icon | Triptych with Christ as High Priest and the Holy Roman Emperor Charles V

Icon: Triptych with Christ as High Priest and the Holy Roman Emperor Charles V C-5

Veneto-Cretan, second half 16th century
Tempera on panel, Open: 17 x 20.5 cm; Closed: 17 x 11.8 cm

Provenance: Private Collection, United Kingdom
ALR Ref. No: S00135376
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The small size of the triptych indicates that it was probably used for private devotion or as a travel piece.(1) In Byzantine and Cretan triptychs, the side panels were often made in the same size as the central panel.(2) The division of the present triptych in one central panel with two wings that together cover the central composition was less common. The triptych’s simple shape attests to a continuation of Cretan fifteenth century workshop tradition. Since the middle of the sixteenth century, the framing with Italianate decoration received almost as much attention as the paintwork.(3)

When opened, the outer wings show two elongated angels in different poses, dressed as deacons in long white tunics and turning towards Christ in the central panel. They carry incense and candles and consecrate the central image of Christ Enthroned on clouds and seraphs. The four evangelical symbols of the lion, angel, eagle and ox surround the throne. Each symbolic creature holds an open book. Christ wears the robes and crown of an orthodox High Priest and carries a staff and an open book while gazing directly towards the viewer. His feet rest on a blue, half globe. Just below his red slippers, an imperial crown with a banderole reading “Carolus V Imperator” identifies the kneeling figure right next to the crown as Charles V, the Holy Roman Emperor. The Emperor wears an ochre-coloured mantle, highlighted with gold and trimmed with ermine fur that repeats in the mantle’s collar. The chain resting on the Emperor’s shoulders represents the chain of the Golden Fleece, reserved for the highest classes of nobility.(4) The Emperor, depicted in profile, looks up towards Christ and holds the same long staff as the Saviour. The flag fluttering from the staff shows the Habsburg coat of arms: the black double-headed eagle. The composition where the two figures hold the same flag relates the two and simultaneously shows how Charles is lower in rank than Christ. Both leaders rule the world: Christ as the spiritual leader with Charles as his earthly ruler acting in his name. The resemblance of the Emperor in profile with contemporary portraits is striking. The Emperor’s Charles’ short grey hair and beard resemble his portrait from 1548.(5) The triptych probably does not pre-date this portrait much for obvious reasons of age and likeness.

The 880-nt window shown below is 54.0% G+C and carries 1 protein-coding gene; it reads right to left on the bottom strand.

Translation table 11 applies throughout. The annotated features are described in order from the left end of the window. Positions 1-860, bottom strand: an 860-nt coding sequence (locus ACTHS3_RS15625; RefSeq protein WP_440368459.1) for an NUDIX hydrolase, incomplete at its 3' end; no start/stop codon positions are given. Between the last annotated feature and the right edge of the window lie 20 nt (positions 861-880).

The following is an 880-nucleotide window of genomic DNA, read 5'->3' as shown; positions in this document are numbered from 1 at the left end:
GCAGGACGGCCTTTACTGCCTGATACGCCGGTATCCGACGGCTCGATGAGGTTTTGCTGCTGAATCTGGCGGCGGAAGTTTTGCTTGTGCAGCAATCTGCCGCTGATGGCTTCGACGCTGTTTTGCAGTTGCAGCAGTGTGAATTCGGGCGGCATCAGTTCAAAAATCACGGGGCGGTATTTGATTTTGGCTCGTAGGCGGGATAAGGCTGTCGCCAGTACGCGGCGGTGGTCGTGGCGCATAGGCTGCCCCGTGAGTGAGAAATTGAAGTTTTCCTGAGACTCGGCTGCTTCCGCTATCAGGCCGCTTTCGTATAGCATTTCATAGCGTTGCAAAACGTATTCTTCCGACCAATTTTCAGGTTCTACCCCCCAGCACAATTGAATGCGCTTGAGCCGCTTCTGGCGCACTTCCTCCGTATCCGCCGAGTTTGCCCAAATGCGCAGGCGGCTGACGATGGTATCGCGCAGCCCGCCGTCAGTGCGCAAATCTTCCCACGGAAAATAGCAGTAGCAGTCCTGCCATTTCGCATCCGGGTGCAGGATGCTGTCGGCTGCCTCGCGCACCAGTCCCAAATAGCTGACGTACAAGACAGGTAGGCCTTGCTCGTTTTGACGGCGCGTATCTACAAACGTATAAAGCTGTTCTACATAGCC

Closed, this triptych shows the Annunciation with a full-figured Gabriel in a blessing gesture and the kneeling Virgin in prayer. The painter depicted the Angel in movement, coming from the left where bright light casts his shadow on the ground. Above Gabriel, the figure of God, appearing from a cloud, sends the Holy Spirit in the shape of a dove to the Virgin by way of conception. The latter humbly looks in the direction of the open book with Greek writing in front of her. Right behind the Virgin, an architectural canopy covers part of the golden background. The worn surface on the Virgin’s robes, where the gesso ground and paint completely disappeared, showing the wooden underground, might indicate that the owner of the triptych rubbed the panel many times in an act of devotion.